- Looking at a woman in lust is a thought crime. Lust isn't a conscious action, and one is to be punished for human nature.
- The argument is a poor one to use on atheists since they don't believe that any gods exist and so don't give the opinions and judgments of purported gods any weight at all.
- An honest person would not answer if he or she was a "good person" as it is an subjective opinion. It would be similar to asking, "Are you a handsome person?" or "Are you an intelligent person?"
- "What are you called if you tell a lie?" "Well, since everybody lies at some point, I suppose I would be called a human being."
- "Have you ever looked at a woman with lust?" Think about what this commandment is saying: "God has to punish you because the sex drive He put in you is working properly", which makes absolutely no logical sense. Another rebuttal could be: "Of course I did. If I didn't, I wouldn't have wanted to marry her. How long would the human race surive if people didn't want have sex with each other?"
- Given the choice between a certain death by plane crash and using a parachute that might save one's life, the rational decision would be to use the parachute. What one believes about the parachute is irrelevant. If someone did not know what a parachute was, then they wouldn't believe it would be useful. Knowledge is always superior to blind faith.
- A country in which a person was tortured for the rest of their life for a single lie or a thought-crime would be considered absolutely barbaric. A God who uses this sort of penal system is just as barbaric, yet the believers twist their logic and their sense of morality to assume that he is perfect and therefore so is his system. They might argue that he must punish us because he is so perfect and he can't stand one sin. But this makes no sense. A grownup is more civilized than a child, and this doesn't give him reason to punish children more severely. If your teacher is a mathematical genius, that's no reason for her to give you stricter marks than if she was just an average teacher.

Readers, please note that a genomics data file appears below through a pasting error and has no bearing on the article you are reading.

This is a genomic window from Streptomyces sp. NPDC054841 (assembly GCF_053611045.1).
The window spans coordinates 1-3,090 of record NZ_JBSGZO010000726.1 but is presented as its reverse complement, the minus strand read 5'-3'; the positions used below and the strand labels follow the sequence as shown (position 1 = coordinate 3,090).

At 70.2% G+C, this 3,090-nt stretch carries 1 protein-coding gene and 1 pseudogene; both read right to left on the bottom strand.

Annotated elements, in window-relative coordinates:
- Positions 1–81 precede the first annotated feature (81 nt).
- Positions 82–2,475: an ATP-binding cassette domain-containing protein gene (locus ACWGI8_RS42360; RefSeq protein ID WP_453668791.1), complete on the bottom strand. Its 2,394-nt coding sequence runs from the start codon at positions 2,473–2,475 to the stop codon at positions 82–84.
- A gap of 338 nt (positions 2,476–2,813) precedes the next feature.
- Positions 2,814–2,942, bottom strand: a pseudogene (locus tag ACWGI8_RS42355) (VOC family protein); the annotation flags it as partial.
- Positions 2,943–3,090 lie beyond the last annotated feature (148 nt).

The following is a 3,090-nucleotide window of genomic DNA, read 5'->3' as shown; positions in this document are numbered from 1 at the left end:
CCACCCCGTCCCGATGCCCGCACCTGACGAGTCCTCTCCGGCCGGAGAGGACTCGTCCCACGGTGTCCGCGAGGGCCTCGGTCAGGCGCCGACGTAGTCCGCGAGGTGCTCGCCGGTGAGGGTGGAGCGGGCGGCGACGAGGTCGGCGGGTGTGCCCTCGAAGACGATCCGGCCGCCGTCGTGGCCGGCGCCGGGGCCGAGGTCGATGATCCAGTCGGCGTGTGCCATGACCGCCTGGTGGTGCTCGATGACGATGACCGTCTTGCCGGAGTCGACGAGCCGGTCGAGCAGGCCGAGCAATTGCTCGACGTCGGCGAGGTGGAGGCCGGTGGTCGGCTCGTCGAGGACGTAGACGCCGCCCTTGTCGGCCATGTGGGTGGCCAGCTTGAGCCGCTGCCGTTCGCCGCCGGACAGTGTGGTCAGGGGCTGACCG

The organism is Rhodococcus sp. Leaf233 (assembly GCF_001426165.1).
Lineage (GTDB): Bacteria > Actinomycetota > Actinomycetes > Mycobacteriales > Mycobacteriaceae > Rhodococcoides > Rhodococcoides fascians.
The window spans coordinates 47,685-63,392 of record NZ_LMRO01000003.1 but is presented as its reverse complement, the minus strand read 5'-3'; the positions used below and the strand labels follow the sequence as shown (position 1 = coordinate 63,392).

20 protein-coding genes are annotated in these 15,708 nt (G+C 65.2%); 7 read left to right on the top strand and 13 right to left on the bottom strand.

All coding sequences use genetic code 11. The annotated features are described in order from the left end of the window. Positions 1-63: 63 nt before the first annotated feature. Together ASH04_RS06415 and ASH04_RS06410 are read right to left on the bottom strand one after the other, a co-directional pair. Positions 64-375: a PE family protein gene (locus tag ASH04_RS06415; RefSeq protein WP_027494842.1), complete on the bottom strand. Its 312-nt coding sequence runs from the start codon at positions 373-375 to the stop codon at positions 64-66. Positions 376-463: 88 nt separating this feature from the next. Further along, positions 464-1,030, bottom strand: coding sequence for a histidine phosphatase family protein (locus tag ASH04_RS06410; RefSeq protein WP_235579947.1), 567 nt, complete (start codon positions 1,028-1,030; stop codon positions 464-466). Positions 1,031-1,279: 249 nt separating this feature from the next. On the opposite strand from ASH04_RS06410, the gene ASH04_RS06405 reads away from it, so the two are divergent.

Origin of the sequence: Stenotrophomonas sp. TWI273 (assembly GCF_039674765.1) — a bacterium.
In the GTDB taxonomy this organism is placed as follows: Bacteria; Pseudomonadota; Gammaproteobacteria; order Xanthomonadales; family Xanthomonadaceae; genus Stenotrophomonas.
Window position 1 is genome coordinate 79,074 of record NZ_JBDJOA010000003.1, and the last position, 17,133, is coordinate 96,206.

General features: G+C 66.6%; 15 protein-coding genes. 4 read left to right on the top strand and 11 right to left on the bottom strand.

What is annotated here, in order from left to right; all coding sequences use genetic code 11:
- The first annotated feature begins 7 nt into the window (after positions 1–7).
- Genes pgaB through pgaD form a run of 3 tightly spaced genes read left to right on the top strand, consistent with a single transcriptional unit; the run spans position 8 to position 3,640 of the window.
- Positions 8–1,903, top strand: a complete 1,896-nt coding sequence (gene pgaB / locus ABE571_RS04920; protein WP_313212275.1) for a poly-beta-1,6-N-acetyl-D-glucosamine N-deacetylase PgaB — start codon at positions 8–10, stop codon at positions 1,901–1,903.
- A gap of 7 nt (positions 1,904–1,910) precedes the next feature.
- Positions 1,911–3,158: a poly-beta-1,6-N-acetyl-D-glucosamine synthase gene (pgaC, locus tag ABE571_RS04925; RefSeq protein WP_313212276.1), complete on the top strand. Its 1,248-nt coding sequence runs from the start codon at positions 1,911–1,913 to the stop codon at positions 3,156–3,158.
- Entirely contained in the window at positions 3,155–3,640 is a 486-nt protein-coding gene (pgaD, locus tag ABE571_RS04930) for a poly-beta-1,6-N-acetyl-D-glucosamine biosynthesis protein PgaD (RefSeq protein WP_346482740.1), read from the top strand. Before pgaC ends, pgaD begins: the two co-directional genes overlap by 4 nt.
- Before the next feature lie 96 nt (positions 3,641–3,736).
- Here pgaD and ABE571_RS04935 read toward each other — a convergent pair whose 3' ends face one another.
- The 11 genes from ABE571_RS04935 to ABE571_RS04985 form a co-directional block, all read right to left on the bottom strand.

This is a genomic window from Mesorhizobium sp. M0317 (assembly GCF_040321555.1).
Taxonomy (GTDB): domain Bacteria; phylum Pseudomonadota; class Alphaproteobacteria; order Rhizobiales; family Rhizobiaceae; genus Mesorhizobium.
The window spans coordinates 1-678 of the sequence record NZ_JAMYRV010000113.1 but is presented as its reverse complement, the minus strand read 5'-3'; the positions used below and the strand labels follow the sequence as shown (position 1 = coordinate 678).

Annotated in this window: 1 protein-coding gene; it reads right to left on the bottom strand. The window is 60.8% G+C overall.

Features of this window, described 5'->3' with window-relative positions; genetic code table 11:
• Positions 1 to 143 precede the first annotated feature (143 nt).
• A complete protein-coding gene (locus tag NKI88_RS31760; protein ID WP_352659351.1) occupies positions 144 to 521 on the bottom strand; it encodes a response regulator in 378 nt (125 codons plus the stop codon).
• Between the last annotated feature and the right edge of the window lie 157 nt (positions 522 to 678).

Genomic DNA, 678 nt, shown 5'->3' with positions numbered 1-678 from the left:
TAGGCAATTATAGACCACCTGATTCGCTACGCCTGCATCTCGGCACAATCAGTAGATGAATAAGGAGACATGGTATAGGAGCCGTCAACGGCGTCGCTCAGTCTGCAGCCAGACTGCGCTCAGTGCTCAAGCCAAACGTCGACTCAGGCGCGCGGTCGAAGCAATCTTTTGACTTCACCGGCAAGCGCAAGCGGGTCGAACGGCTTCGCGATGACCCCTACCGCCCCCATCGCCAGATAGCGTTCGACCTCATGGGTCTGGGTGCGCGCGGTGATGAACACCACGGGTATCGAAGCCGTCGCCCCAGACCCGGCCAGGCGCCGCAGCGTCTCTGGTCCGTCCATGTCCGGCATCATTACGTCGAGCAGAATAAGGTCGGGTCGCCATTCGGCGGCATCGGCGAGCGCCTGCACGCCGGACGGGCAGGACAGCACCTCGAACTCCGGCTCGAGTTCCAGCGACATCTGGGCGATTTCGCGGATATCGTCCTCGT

- Brainwashing works by first lowering a person's self-esteem, and then raising them back up. Which is what is done here: make the unbeliever feel guilty and small, then bring out the good news of how Jesus will forgive him anyway. Some sects can use similar tactics to lure unsuspecting people in: Give them a personality test, the results of which supposedly show how completely messed up the person is, then say "Fortunately, we can help you."
- The biblical God is also guilty of lying (told Abraham that he had to kill Issac, made it appear that Lazarus was dead, etc.), stealing (at least by proxy... See pretty much all of the Book of Joshua), adultery (um... Mary anyone? anyone?) and even murder (everybody really, but of course specifically Canaanites, Amorites, et.al.). Pretty tough for a "Just Judge" to sentence someone to eternal punishment for sins he himself is guilty of... right?
- Often, people who use this mantra are basing this on the idea that God will judge one based on the ten commandments. Yet they never ask: "Have you ever worked on a sunday?" Most likely, few of them would consider the latter immoral.
- Ray Comfort, who often uses this argument has has a problem with the truth himself.